The spot Rachael Ray deemed the best was Gene & Jude’s. Apparently they put fries on the dog. That didn’t seem very Chicago to me, nor very appetizing to me. The other Chicago spot that came near to victory was Superdawg. I immediately pictured this spot in my head, drawing back to childhood memories of seeing boy and girl dressed hotdogs atop a little drive-in joint. Boy and girl dressed hotdogs in love. With Valentine’s Day approaching, this seemed the perfect spot to go.

And as it turned out I was beyond lucky to have decided on this spot as it is still a working drive-in. Meaning, I could drive up, park, order through an antiquated machine and then a lady will come out with my order and place the tray on my window. Awesome, to say the least. All that was missing was a crew of bad boys with cigarettes rolled up the sleeve of their Hanes white tees. As a lover of antiques and the olden days, this was definitely the spot for me.

But enough about the setting, what about the dog? I ordered the Superdawg which is a classic Chicago style dog (all beef dog, yellow mustard, bright green relish, celery salt, onions, pickle spear, sport peppers, tomato wedge) tucked into a retro looking box with some of the most delicious crinkle cut fries I have ever eaten. The first bite? I was beyond nervous. What do hot dogs even taste like? Meat? Beef? Steak? I had no recollection but was pleasantly surprised when I tasted a bit of beef accented with peppery, mustardy undertones. And the bun! So fresh it could barely hold the dog and its dressings. The first bite quickly turned into the next couple until I, sadly, realized I was done. Ketchup who? Bratwurst what?

I wanted to push the button and order another. I wanted the waitress to skate out on her nonexistent skates and say “Congratulations!” or “You are soooooo Chicago!” Instead, I flipped the switch on the ordering machine for the waitress to retrieve my tray. As I watched her trudge through Chicago snow covered in a windbreaker and boots, (not a poodle skirt or neck scarf) I thought about baseball. I thought about warm summer days at Wrigley with my dad. I was no longer concerned with being a real Chicagoan.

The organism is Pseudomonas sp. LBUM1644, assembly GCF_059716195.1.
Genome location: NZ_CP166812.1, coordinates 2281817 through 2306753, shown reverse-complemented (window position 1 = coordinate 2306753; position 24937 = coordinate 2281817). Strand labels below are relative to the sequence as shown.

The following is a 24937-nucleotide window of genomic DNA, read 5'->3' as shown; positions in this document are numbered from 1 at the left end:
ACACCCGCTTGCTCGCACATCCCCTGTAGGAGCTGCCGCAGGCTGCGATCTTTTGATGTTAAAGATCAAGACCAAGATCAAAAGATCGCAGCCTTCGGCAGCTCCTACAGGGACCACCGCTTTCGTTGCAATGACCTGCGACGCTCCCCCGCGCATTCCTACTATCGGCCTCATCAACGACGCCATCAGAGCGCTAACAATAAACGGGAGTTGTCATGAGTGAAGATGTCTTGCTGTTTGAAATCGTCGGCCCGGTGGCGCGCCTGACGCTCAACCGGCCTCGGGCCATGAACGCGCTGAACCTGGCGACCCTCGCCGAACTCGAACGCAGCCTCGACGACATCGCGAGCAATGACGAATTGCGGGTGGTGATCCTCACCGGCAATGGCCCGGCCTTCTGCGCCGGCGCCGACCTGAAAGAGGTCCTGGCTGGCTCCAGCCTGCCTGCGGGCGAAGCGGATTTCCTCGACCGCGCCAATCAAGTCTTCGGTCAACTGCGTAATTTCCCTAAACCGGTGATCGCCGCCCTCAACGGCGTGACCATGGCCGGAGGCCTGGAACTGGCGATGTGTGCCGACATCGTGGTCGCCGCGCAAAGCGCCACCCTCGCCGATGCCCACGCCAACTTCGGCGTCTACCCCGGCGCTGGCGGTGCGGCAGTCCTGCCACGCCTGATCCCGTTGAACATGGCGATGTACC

The waitress, now at my window, asked me how everything was. A standard question. To which I replied, “everything is great.” A not so standard present tense reply. I rolled up my window and drove off into the evening, extremely satisfied with my first Chicago hot dog.  

Things I Live For: See above

Quote of the Day: “And they’ll watch the game and it’ll be as if they dipped themselves in magic waters. The memories will be so thick they’ll have to brush them away from their faces. People will come Ray. The one constant through all the years, Ray, has been baseball. America has rolled by like an army of steamrollers. It has been erased like a blackboard, rebuilt and erased again. But baseball has marked the time. This field, this game: it’s a part of our past, Ray. It reminds of us of all that once was good and it could be again. Oh… people will come Ray. People will most definitely come.” –Mr. Terence Mann, Field of Dreams

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I saw some loser wearing his visor backwards the other day thinking he was cool. Then I was like wait! I know someone who does that. And when he does it, it is awesome. I wondered why that was so, and concluded it’s because 1) he’s my dad and he’s the shit, 2) street-cred, and 3) the ’70’s (because I feel as if that is where a lot of this stuff came from and he’s just single handedly carrying on the traditions of his 20’s and 30’s).

So I give you a list of things my dad does that are awesome, but if YOU did them, you’d be a d-bag.

  • Wears his visors backwards
  • Pops the collar on his Polo shirts
  • Wears pinkish colored Polo shirts with said popped collar
  • Rocks Converse Chuck Taylor’s (well if you do this you’re not a d-bag, just a stupid hipster. He is clearly neither)
  • Really enjoys the works of Tom Cruise
  • Requests (demands?) “Paint it Black” at every concert he attends (his own personal “Freebird” if you will…)
  • Lives in Wrigleyville. Actually, he was the pioneer of that neighborhood.

Clearly my dad has reached a level of awesomeness that we can only aspire to…

Things I Live For: My dad

Quote of the Day: “Friends are those rare people who ask how we are and then wait to hear the answer.” –Unknown

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Bed Intruder

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This is sooooo funny I couldn’t wait until Random Shit Friday’s to  bring it to you guys. Watch the first video, and then the second. (And thanks to Em for brining this urgent matter to my attention!!)

Things I Live For: See above

Quote of the Day: “Life is partly what we make it, and partly what is made by the friends we choose.” –Tennessee Williams

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Finally, after four looooooooong years, the FIFA World Cup is back! And even though my hero, Zinedine Zidane, is no longer in the sport, I will be rooting for France because he is the one who confirmed my love for football:

The Euro Cup every 2 years is a nice hold-over, but I’m glad the real thing is finally back. And goddamn, if I were the Cubs right now I would be sending boxes and boxes of chocolate to the Blackhawks and FIFA…

Let’s go Les Bleus!

Pet Peeve of the Day: Being strung along

Quote of the Day: “You cannot  be lonely if you like the person you’re alone with.” –Wayne Dyer